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Bank of England imposes higher capital buffers on UK lenders

  • 29/03/2016
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Bank of England imposes higher capital buffers on UK lenders
Investor expectations that banks are suffering weaker profitability has prompted the Bank of England to increase the amount of capital that firms must set aside as a buffer.

In a policy statement from its most recent meeting, the Financial Policy Committee (FPC) said that from 29 March, 2017 UK banks and building societies will be required to hold 0.5% of risk-weighted assets on their balance sheet as part of a new requirement to ensure enough capital is held to withstand any shocks to the economy.

In December, the committee alerted the sector to its plans to introduce the so-called counter-cyclical capital buffer to the region of 1% in a standard risk environment. The buffer is designed to move up and down according to the Bank’s assessment of economic risks at the time.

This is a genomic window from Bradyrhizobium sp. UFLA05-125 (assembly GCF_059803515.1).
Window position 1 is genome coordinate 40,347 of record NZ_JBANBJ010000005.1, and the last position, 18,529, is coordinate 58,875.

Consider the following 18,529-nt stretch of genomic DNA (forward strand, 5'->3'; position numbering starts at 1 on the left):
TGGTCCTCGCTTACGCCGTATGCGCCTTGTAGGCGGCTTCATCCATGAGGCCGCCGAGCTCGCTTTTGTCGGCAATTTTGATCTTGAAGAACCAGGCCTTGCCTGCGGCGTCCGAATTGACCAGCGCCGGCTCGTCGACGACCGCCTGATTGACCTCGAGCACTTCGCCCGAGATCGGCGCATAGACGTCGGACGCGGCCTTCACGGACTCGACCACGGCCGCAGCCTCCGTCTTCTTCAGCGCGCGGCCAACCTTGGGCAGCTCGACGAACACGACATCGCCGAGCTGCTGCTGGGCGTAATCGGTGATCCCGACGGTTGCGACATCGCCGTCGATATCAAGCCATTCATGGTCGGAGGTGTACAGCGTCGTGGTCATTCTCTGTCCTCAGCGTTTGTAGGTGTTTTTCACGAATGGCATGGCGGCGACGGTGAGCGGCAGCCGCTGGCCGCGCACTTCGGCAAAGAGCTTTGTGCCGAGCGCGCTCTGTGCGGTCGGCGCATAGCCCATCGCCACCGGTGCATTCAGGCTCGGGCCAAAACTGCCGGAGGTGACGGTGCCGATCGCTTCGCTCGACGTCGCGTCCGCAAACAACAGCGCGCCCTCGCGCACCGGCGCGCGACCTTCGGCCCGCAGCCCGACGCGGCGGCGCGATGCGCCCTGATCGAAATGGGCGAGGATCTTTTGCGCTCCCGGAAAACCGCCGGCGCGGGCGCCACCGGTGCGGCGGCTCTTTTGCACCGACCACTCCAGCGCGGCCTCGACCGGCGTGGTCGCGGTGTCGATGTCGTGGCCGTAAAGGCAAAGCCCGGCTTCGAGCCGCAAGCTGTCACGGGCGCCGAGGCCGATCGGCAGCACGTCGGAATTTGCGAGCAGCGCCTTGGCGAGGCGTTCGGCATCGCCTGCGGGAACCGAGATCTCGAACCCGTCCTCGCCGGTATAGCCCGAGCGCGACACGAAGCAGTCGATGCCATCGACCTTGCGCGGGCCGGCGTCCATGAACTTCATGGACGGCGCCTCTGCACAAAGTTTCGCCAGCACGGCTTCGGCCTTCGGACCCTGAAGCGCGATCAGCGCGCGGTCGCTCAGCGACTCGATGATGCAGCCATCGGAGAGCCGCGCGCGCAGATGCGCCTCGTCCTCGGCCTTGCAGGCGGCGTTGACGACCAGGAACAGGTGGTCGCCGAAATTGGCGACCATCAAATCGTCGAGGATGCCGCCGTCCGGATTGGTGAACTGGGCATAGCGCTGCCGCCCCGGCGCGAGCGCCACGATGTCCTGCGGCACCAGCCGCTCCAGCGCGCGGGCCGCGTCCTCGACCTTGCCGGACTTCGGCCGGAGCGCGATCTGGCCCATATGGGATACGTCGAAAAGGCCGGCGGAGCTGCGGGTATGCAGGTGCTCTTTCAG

But the Bank added that around three-quarters of all UK lenders are unlikely to see the impact of the changes as existing requirements, known as Pillar 2 supervisory capital buffers, will be reduced when the new requirement is phased in.

The FPC’s remit is to assess the outlook for financial stability by identifying risks faced by institutions and their ability to continue providing essential services, including the supply of credit, to the wider economy.

Since its last meeting in November 2015, the FPC noted that the outlook for financial stability has deteriorated. At the same time, it said that the resilience of the core banking system has improved but investor expectations of future profitability at banks have weakened, which threw their ability to build resilience in the future into question.

UK bank share prices have plummeted by around 15% since November last year, although the committee noted that this varied significantly according to banks’ varying expectations of performance.

The committee plans to gradually increase the capital buffer to around 1% as originally planned and will keep it under review each quarter.

The FPC’s announcement comes as the Prudential Regulation Authority laid out guidelines for affordability testing in buy-to-let lending, with specialist underwriting standards proposed for landlords with four or more properties in their portfolio.

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